These effects were recapitulated by brequinar, a well-known DHODH inhibitor. AICAR-induced differentiation correlated with proliferation and sensitivity to DHODH inhibition and may represent a simple strategy to achieve the erasing of leukemic stem cells, taking advantage of their high nucleometabolic rate. Overall, furtherly understanding the metabolic profiles of leukemic clones, their subtypes and geno/metabotypes, could lead to the development of much needed remission-inducing personalized therapies for patients.

  • Edited by Dr. Gianfrancesco Cormaci, PhD, specialist in Clinical Biochemistry.

Scientific references

Dembitz V et al. BMC Cancer 2020 Nov; 20(1):1090. 

Paredes R et al. Mol Biol Rep. 2020; 47(10):8293-8300. 

Korotchkina L et al. Leukemia 2020; 34(7):1828-1839.  

Somers K et al. Leukemia 2020 Jun; 34(6):1524-1539.

Rudd SG et al. EMBO Mol Med. 2020 Jan 17: e10419. 

Oellerich T et al. Nat Commun. 2019 Aug; 10(1):3475.

Herold N et al. Nature Med 2017 Feb; 23(2):256-263.

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Dott. Gianfrancesco Cormaci

Medico Chirurgo, Specialista; PhD. a CoFood s.r.l.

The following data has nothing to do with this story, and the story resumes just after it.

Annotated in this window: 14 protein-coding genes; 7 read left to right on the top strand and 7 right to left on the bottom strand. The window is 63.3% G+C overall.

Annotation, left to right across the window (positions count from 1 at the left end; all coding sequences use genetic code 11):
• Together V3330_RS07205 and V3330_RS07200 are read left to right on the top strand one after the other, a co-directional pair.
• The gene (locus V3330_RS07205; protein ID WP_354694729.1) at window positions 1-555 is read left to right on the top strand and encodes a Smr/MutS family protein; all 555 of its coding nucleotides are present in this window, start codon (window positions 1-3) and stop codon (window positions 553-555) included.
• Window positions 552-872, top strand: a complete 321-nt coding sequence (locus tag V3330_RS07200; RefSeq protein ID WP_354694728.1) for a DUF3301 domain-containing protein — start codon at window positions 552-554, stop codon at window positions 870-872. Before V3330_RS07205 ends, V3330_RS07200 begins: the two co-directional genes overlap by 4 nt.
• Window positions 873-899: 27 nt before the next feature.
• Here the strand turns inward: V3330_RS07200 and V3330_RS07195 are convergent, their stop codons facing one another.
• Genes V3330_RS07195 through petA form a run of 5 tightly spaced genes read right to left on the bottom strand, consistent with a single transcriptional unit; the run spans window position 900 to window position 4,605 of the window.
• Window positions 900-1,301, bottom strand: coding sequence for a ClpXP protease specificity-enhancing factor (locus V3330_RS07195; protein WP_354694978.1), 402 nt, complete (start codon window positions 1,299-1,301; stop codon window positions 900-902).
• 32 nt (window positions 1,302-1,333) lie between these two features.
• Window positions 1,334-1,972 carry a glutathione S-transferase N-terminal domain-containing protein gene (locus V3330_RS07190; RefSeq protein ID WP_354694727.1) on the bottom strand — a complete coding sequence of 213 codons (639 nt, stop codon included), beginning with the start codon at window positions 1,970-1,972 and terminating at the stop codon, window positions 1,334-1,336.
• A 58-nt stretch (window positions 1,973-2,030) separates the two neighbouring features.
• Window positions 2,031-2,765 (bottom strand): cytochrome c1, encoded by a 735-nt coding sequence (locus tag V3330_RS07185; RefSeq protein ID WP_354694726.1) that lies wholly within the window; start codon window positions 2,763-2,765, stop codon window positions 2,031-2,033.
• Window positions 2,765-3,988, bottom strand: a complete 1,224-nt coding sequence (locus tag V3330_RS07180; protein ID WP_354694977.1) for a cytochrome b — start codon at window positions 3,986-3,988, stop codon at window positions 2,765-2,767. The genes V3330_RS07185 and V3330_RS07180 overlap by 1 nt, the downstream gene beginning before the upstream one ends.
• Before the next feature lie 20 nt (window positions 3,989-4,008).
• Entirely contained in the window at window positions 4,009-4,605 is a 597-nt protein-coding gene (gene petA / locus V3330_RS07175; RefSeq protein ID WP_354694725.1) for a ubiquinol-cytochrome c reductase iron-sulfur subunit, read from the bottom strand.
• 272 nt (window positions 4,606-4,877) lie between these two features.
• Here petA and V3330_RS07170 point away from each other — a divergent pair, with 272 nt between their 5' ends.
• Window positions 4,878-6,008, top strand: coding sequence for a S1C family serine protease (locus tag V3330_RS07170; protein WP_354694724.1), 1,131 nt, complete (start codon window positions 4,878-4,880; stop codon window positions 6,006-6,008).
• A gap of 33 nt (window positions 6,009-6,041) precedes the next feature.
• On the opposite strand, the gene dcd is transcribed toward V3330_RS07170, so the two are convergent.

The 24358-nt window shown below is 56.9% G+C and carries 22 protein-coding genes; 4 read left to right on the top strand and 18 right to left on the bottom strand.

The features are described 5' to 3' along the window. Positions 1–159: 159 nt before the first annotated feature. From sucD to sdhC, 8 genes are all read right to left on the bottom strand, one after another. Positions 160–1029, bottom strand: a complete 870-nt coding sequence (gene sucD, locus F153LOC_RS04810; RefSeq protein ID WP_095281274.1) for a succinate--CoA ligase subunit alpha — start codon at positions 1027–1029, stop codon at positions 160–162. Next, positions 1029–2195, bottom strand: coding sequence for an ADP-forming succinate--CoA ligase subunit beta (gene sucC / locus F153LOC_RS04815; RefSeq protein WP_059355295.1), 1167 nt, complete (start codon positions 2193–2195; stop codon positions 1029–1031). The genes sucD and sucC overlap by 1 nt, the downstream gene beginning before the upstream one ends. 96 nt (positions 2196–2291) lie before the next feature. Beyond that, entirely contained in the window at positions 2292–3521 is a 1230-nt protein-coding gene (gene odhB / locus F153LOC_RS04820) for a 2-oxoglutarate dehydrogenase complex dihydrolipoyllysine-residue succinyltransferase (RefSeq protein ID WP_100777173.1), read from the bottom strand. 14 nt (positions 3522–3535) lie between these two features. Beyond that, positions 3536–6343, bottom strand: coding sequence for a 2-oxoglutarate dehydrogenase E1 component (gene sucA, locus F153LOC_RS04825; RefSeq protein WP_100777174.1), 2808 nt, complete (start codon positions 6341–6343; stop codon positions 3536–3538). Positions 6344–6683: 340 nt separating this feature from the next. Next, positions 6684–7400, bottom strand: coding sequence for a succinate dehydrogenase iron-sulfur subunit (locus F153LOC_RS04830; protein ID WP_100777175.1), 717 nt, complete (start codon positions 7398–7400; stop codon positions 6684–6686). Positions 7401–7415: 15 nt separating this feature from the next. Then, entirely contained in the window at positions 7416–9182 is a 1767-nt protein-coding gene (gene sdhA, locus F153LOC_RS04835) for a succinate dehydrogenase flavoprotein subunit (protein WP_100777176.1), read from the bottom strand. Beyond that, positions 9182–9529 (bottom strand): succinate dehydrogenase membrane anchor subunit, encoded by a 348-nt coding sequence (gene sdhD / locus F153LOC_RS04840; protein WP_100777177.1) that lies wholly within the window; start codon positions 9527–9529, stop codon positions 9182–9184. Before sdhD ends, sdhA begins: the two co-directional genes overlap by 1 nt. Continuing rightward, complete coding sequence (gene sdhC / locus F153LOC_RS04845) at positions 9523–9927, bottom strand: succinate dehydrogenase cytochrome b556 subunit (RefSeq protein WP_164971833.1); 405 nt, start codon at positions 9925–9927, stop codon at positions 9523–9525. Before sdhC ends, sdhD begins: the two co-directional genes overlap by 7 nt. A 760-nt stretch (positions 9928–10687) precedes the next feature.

- Laurea in Medicina e Chirurgia nel 1998 (MD Degree in 1998) - Specialista in Biochimica Clinica nel 2002 (Clinical Biochemistry residency in 2002) - Dottorato in Neurobiologia nel 2006 (Neurobiology PhD in 2006) - Ha soggiornato negli Stati Uniti, Baltimora (MD) come ricercatore alle dipendenze del National Institute on Drug Abuse (NIDA/NIH) e poi alla Johns Hopkins University, dal 2004 al 2008. - Dal 2009 si occupa di Medicina personalizzata. - Guardia medica presso strutture private dal 2010 - Detentore di due brevetti sulla preparazione di prodotti gluten-free a partire da regolare farina di frumento enzimaticamente neutralizzata (owner of patents concerning the production of bakery gluten-free products, starting from regular wheat flour). - Responsabile del reparto Ricerca e Sviluppo per la società CoFood s.r.l. (Leader of the R&D for the partnership CoFood s.r.l.) - Autore di articoli su informazione medica e salute sul sito www.medicomunicare.it (Medical/health information on website) - Autore di corsi ECM FAD pubblicizzati sul sito www.salutesicilia.it